• demonstrate powers of analysis.


Employability skills

The course will have particular benefits for any student interested in pursuing a career in teaching and learning, diversity and identity management. The course enhances skills of analysis, synthesis, oral presentation, and written reporting. The course content also encourages students to reflect upon the world outside the University, thereby providing confidence in the use of academic research in a variety of non-academic environments.

Assessment methods

Assessment task  

Formative or Summative 

Weighting within unit (if summative) 

Semester 1 summative spatial practice presentation OR film sequence analysis.  

To be submitted Week 12 (semester 1) 



Portfolio of three 150-word summaries in Italian of selected secondary critical literature from readings in Semester 1. In English for foreign Exchange students not taking language.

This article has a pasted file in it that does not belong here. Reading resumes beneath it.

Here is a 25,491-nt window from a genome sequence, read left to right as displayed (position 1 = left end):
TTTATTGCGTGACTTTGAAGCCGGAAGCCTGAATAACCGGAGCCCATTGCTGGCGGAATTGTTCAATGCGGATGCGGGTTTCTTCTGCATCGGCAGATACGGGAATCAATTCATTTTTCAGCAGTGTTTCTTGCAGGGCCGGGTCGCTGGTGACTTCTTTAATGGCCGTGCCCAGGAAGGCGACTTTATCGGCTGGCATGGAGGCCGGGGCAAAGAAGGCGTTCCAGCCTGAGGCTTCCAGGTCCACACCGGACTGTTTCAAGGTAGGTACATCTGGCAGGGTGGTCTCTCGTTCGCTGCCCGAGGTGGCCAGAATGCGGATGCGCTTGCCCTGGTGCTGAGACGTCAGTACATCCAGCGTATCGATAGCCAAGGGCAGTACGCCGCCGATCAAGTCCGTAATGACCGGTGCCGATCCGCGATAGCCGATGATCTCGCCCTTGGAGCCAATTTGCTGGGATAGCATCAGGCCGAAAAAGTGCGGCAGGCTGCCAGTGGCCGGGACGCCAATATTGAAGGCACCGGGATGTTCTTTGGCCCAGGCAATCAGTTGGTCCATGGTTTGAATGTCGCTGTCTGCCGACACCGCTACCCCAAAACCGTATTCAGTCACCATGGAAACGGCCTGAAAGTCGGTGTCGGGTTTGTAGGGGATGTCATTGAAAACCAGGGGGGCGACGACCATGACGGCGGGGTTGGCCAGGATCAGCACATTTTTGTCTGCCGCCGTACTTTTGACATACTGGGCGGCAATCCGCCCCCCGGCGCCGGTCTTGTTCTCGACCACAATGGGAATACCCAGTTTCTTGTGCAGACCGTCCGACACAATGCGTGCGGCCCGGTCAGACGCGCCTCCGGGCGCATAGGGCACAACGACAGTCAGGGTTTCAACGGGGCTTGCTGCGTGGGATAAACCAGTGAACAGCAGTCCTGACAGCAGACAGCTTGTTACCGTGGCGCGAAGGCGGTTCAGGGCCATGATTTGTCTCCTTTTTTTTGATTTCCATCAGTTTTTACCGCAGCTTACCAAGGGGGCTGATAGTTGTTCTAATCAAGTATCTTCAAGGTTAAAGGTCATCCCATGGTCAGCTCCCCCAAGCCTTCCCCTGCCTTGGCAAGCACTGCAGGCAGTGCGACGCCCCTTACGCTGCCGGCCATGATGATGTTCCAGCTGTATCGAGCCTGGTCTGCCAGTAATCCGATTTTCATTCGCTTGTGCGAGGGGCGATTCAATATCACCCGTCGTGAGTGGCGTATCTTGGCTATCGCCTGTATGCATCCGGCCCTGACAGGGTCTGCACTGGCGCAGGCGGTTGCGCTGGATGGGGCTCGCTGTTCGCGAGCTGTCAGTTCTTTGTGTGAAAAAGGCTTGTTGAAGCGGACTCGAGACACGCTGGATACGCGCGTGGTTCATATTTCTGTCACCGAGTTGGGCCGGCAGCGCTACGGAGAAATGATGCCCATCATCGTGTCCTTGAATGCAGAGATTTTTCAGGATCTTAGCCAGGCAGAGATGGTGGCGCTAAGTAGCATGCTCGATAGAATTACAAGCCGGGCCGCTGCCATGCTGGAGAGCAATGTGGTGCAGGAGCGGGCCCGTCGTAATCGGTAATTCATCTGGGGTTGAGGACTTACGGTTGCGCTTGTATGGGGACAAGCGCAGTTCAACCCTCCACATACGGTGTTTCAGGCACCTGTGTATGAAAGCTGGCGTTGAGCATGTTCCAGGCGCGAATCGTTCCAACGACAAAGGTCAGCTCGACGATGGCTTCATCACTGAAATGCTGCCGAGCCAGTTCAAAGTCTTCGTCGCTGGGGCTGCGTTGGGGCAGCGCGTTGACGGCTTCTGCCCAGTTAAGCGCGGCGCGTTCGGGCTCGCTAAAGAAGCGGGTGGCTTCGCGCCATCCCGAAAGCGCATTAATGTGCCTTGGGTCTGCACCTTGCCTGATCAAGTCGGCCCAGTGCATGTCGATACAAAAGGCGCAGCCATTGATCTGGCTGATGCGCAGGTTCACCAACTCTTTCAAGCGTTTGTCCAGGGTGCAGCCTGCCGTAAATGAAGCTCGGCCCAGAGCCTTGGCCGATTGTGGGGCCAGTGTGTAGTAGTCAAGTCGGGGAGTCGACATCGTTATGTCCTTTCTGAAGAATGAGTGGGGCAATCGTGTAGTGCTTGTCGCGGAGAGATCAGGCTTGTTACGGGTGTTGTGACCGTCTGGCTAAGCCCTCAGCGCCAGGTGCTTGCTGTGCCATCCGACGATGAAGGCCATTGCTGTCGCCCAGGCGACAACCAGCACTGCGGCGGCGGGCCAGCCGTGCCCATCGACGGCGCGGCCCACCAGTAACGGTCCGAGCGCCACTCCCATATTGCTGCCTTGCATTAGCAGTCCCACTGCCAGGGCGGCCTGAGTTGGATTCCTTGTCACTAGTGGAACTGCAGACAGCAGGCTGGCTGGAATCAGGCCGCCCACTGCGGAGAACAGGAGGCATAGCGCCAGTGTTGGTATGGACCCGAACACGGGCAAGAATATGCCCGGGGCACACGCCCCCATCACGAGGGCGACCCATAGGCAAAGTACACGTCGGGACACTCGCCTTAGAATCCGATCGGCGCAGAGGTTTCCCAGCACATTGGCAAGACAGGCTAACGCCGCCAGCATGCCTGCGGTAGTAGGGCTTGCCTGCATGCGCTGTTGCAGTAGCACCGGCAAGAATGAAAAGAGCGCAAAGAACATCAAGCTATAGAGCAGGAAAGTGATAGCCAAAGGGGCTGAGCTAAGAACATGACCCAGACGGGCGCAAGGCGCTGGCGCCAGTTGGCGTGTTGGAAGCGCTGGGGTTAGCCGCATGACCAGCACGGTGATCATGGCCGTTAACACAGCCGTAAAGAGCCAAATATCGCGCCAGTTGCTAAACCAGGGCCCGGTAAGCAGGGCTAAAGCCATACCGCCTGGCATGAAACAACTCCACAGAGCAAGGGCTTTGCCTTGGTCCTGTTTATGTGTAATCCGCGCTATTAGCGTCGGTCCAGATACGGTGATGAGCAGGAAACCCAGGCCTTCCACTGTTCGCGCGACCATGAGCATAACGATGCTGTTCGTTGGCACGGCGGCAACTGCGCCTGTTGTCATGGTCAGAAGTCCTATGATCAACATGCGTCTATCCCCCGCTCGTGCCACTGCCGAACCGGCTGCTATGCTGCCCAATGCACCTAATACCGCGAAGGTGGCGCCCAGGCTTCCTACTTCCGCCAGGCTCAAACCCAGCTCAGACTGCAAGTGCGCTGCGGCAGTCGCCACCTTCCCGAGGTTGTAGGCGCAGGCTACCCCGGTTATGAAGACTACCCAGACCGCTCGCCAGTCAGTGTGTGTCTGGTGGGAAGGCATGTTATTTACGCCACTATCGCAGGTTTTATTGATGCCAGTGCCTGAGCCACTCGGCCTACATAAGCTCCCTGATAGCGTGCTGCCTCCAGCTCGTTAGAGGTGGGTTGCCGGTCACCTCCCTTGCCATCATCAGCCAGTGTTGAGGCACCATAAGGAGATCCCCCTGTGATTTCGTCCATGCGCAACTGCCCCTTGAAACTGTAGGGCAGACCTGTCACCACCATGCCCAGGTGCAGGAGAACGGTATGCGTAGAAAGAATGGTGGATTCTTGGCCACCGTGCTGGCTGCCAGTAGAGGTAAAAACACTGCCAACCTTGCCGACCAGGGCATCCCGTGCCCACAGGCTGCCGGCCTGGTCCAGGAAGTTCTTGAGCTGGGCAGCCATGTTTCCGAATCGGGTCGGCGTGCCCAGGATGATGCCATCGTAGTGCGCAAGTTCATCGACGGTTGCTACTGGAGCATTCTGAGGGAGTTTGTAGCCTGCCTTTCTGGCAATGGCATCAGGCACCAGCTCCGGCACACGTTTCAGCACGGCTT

To be submitted Week 5 (semester 1) 



Semester 2 summative essay on the themes covered in Semesters 1 and 2. 

To be submitted  Week 12 (semester 2) 



Resit Assessment:

Summative essay on the themes covered in Semester 1 and Semester 2. 



Feedback methods

Feedback method

Formative or Summative

Comments made during class discussion regarding the relevance and coherence of student responses/participation in discussion.


Individual written comments on all submitted work within 15 working days of submission, plus additional face-to-face discussion available during consultation hours or by appointment.

Formative and Summative

Global feedback on all submitted work (delivered orally in classes and via Blackboard).

Formative and Summative


Recommended reading

Weekly readings and visual texts will be supplied in seminars and on Blackboard. Secondary readings will be provided via Blackboard.

Study hours

Scheduled activity hours
Lectures 22
Seminars 11
Independent study hours
Independent study 167

Teaching staff

Staff member Role
Stephen Milner Unit coordinator

Additional notes